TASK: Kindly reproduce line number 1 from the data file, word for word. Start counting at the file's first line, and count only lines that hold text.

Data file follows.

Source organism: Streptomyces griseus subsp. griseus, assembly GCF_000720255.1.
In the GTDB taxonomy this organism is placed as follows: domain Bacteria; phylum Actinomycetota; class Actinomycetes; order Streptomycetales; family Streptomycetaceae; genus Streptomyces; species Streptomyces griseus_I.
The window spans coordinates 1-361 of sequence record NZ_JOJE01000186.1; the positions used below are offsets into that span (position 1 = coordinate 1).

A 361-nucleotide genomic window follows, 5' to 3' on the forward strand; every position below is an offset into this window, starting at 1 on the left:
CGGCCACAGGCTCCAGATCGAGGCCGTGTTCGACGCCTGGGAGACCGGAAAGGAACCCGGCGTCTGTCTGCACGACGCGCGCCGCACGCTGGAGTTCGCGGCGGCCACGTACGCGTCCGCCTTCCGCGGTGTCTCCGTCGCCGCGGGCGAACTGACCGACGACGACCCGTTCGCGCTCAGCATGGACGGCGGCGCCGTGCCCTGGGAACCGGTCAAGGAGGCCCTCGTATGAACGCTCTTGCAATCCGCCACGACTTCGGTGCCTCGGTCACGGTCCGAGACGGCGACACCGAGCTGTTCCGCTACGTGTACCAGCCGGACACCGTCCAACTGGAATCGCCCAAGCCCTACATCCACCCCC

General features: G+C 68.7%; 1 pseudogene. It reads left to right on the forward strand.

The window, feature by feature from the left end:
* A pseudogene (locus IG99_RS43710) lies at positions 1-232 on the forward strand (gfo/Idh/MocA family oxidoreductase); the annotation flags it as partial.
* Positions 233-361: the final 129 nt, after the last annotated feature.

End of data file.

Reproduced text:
Source organism: Streptomyces griseus subsp. griseus, assembly GCF_000720255.1.